A new systematic review (Li 2010) addresses that very issue. They found 3 controlled trials (2 randomized, 1 nonrandomized) totaling slightly over 1000 patients. They found that not using a urinary catheter resulted in a significantly lower incidence of UTI’s. They also found patients without catheters had a lower rate of discomfort on first voiding, less time to first voiding, and less time until ambulation. At the same time there were no differences in rates of urinary retention, operating time, or intraoperative difficulties. Shorter hospital stays and lower costs may be other advantages of avoiding catheter use in C-section patients.
The authors do caution, however, that the studies reviewed had small numbers and varying degrees of methodological rigor. They suggest that larger well-designed randomized controlled trials should be undertaken.
Links to our other columns on urinary catheter-associated UTI’s:
L Li L, Wen J, Wang L, et al. Is routine indwelling catheterisation of the bladder for caesarean section necessary? A systematic review. BJOG 2010
Published online on Dec 23, 2010
We discussed the SURPASS (SURgical PAtient Safety System) checklist (de Vries 2010a) in our November 30, 2010 Patient Safety Tip of the Week “ ”. SURPASS is really a series of much shorter checklists, each of which contains items that could be easily overlooked if one were counting on memory alone. Also, it does not contain many items that would seldom be overlooked. Each component checklist requires signing off (and dating) by the appropriate person(s). The authors found that at the Netherlands’ hospitals implementing SURPASS the total number of complications per 100 patients decreased from 27.3 to 16.7 and in-hospital mortality decreased from 1.5% to 0.8%.
The group that developed SURPASS (de Vries 2011) went back and reviewed malpractice claims from a database of the largest insurer in the Netherlands and analyzed the factors contributing to those malpractice cases. They then looked to see how many of those factors might have been covered, and perhaps avoided, if the SURPASS checklist had been used. They found that almost a third (29%) of the contributing factors could have been covered by adherence to SURPASS. And issues related to 4 of the 10 deaths in the database might have been prevented by adherence to SURPASS.
Of course, many of the items may have also been covered by use of other checklists. You’ll recall from our January 20, 2009 Patient Safety Tip of the Week “Haynes 2009).” that mortality at 30-days post-op decreased from 1.5% before introduction of the WHO checklist to 0.8% after and the rate of any complication decreased from 11% to 7% (
The bottom line is that checklists are valuable tools that not only help you improve outcomes and avoid adverse patient events but may also prove useful in reducing malpractice claims and costs.
de Vries EN, Prins HA, Crolla RMPH, et al. for the SURPASS Collaborative Group.Effect of a Comprehensive Surgical Safety System on Patient Outcomes. N Engl J Med 2010; 363: 1928-1937
the SURPASS checklist
de Vries EN; Eikens-Jansen MP, Hamersma AM et al. Prevention of Surgical Malpractice Claims by a Surgical Safety Checklist. Annals of Surgery. (published ahead of print) January 4, 2011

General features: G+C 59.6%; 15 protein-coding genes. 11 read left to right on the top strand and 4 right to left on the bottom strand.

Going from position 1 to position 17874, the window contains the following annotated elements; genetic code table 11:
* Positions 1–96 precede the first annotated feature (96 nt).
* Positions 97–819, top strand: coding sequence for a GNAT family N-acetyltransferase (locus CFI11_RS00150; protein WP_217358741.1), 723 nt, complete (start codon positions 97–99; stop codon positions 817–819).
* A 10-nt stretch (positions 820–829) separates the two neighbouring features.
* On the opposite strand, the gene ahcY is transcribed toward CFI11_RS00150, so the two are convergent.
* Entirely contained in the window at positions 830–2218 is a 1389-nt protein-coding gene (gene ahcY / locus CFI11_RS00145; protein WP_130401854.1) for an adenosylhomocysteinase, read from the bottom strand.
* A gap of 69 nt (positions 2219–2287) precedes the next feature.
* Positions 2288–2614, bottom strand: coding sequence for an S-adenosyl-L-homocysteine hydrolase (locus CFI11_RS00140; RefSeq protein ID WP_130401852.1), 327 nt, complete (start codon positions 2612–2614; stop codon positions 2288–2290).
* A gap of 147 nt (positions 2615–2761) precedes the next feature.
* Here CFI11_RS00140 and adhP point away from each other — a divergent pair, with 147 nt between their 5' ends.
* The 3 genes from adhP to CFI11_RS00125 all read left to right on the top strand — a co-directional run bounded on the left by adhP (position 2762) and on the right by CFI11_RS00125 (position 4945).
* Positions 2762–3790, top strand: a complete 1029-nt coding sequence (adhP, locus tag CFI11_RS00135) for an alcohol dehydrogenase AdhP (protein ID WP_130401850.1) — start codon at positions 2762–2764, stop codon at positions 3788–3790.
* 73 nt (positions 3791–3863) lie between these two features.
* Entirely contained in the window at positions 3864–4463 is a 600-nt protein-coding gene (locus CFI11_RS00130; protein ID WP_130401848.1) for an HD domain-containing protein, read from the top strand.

Haynes AB, Weiser TG, Berry WR, et al. for the Safe Surgery Saves Lives Study Group. A Surgical Safety Checklist to Reduce Morbidity and Mortality in a Global Population. N Engl J Med. Online First January 14, 2009 (DOI: 10.1056/NEJMsa0810119), in Print January 29, 2009
We previously reviewed the available literature on the impact of 12-hour shifts for nursing (see our November 9, 2010 Patient Safety Tip of the Week “”) and concluded the literature to date really did not answer the question as to whether those shifts had a detrimental impact on patient outcomes.
Now a new study (Trinkoff 2011) has attempted to correlate patient outcomes with the duration of the nursing shift. The authors retrospectively looked at a number of AHRQ Quality Indicators at hospitals in two states where they had data on nursing shifts. They also analyzed survey responses from nurses working at those facilities. Indeed, they found that a number of undesirable outcomes, including mortality for select conditions like pneumonia, were higher in those hospitals where nurses reporting the longer shifts. Just as significant was the association between such undesirable outcomes and nurses’ lack of time off. This is very good work and adds to our increasing concerns about the 12-hour shift.
However, the question is still not resolved. The problem with almost all research to date on the issue is that there are too many confounding variables in retrospective studies. If we are asking the question “Are patient outcomes better with 8-hour work shifts better than with 12-hour work shifts?” we need to control for other factors such as time off and whether nurses are working the same shift each day or rotating shifts. The only way we are going to be able to answer that question is to do a randomized controlled trial where the only variable changing is the duration of the individual shift. It would require a well-designed study with hard outcome parameters done in a setting where a legitimate control group can be used (for example, implementing 12-hour shifts on one or several med/surg floors where the other comparable floors maintain their current 8-hour shifts). That will be a difficult study to actually carry out. But the time has come to get those critical answers.
Trinkoff AM, Johantgen M, Storr C, et al. Nurses' Work Schedule Characteristics, Nurse Staffing, and Patient Mortality. Nursing Research 2011; 60: 1-8